Location: University of Pennsylvania / Abramson Cancer Center, Philadelphia, Pennsylvania

  • Cytoreductive Surgery and Hyperthermic Intraperitoneal Mitomycin C Followed by Standard Chemotherapy in Treating Patients with Peritoneal Carcinomatosis

    This phase II trial studies how well cytoreductive surgery and hyperthermic intraperitoneal mitomycin C followed by standard chemotherapy works in treating patients with peritoneal carcinomatosis. Cytoreductive surgery helps to reduce the number of cancer cells prior to treatment. Hyperthermia therapy kills tumor cells by heating them to several degrees above normal body temperature. Drugs used in chemotherapy, such as mitomycin C, work in different ways to stop the growth of tumor cells, either by killing the cells or by stopping them from dividing. Infusing mitomycin C directly into the abdomen may kill more tumor cells while reducing side effects. Giving cytoreductive surgery with hyperthermic intraperitoneal mitomycin C may kill more tumor cells.
    Location: Montefiore Medical Center-Weiler Hospital, Bronx, New York

  • Mesothelin-Targeted Immunotoxin LMB-100 in Combination With Tofacitinib in Persons With Previously Treated Pancreatic Adenocarcinoma, Cholangiocarcinoma and Other Mesothelin Expressing Solid Tumors

    Background: The protein mesothelin is found on many kinds of tumors. The drug LMB-100 targets cancer cells that make this protein. Researchers want to see if LMB-100 combined with another drug can help people with these tumors. Objective: To find a safe dose of LMB-100 plus tofacitinib in people with pancreatic cancer, bile-duct cancer, and other solid tumors that make mesothelin. Eligibility: People ages 18 and older with pancreatic cancer, bile-duct cancer, or any other solid tumor with mesothelin that worsened after treatment or they could not receive standard treatment Design: Participants will be screened with: - Medical history - Tumor tissue sample. If they do not have a sample, they will have a biopsy. - Physical exam - Blood and heart tests - Scans and x-rays: They may have a dye injected for the scans. Participants will take the drugs in up to three 21-day cycles. They will take tofacitinib by mouth twice a day on days 1-10 of each cycle. They will have LMB-100 injected into the blood on days 4, 6, and 8 of every cycle. Patients that do not have a medi-port may need to have a central vein access line placed. Participants will take other drugs on the days they receive LMB-100. Participants will repeat screening tests during the study. They may have a biopsy at the start of the first 2 cycles. If participants must stop the study, they will have a safety visit 3-6 weeks after their last dose of the study drug. Some participants may then have visits every 6 weeks. After treatment, participants will be contacted about once a year. They will be asked about their cancer.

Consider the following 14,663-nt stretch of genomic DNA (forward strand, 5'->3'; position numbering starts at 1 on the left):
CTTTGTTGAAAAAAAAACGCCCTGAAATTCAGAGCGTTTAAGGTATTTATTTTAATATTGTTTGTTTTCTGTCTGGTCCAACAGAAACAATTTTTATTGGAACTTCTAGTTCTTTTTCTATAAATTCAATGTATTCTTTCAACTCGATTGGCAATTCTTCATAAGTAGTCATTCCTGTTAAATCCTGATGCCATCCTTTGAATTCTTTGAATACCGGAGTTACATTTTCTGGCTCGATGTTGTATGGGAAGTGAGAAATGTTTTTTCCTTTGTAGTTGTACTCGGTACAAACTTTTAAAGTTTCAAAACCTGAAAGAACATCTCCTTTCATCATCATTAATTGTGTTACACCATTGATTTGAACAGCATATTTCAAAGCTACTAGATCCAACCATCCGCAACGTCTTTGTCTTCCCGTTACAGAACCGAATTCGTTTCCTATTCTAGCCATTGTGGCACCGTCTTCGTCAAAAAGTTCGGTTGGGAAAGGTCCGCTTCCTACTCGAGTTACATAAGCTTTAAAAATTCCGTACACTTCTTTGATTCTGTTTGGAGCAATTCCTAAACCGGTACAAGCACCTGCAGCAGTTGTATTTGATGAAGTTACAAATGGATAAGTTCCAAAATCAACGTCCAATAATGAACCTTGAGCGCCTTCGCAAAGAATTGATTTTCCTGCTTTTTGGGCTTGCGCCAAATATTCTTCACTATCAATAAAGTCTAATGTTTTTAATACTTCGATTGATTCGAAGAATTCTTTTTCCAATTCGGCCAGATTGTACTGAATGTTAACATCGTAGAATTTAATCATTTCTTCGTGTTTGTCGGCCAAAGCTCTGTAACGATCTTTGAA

Location: National Institutes of Health Clinical Center, Bethesda, Maryland

  • An Efficacy Study of Milataxel (TL139) Administered Orally for Malignant Mesothelioma